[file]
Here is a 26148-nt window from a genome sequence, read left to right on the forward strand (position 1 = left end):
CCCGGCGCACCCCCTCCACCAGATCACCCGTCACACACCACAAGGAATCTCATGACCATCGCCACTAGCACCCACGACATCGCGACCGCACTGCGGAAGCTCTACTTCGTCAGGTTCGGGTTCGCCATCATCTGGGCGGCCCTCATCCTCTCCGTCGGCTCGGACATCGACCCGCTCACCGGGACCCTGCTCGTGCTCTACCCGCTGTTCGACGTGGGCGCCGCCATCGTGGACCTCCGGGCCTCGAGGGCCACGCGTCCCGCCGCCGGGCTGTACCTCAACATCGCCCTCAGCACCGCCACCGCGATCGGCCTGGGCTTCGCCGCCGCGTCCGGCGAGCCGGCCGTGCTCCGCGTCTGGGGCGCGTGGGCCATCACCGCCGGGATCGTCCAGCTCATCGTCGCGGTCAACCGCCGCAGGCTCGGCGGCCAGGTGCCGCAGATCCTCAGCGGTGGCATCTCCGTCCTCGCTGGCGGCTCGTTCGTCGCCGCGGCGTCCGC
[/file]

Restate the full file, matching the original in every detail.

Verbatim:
Here is a 26148-nt window from a genome sequence, read left to right on the forward strand (position 1 = left end):
CCCGGCGCACCCCCTCCACCAGATCACCCGTCACACACCACAAGGAATCTCATGACCATCGCCACTAGCACCCACGACATCGCGACCGCACTGCGGAAGCTCTACTTCGTCAGGTTCGGGTTCGCCATCATCTGGGCGGCCCTCATCCTCTCCGTCGGCTCGGACATCGACCCGCTCACCGGGACCCTGCTCGTGCTCTACCCGCTGTTCGACGTGGGCGCCGCCATCGTGGACCTCCGGGCCTCGAGGGCCACGCGTCCCGCCGCCGGGCTGTACCTCAACATCGCCCTCAGCACCGCCACCGCGATCGGCCTGGGCTTCGCCGCCGCGTCCGGCGAGCCGGCCGTGCTCCGCGTCTGGGGCGCGTGGGCCATCACCGCCGGGATCGTCCAGCTCATCGTCGCGGTCAACCGCCGCAGGCTCGGCGGCCAGGTGCCGCAGATCCTCAGCGGTGGCATCTCCGTCCTCGCTGGCGGCTCGTTCGTCGCCGCGGCGTCCGC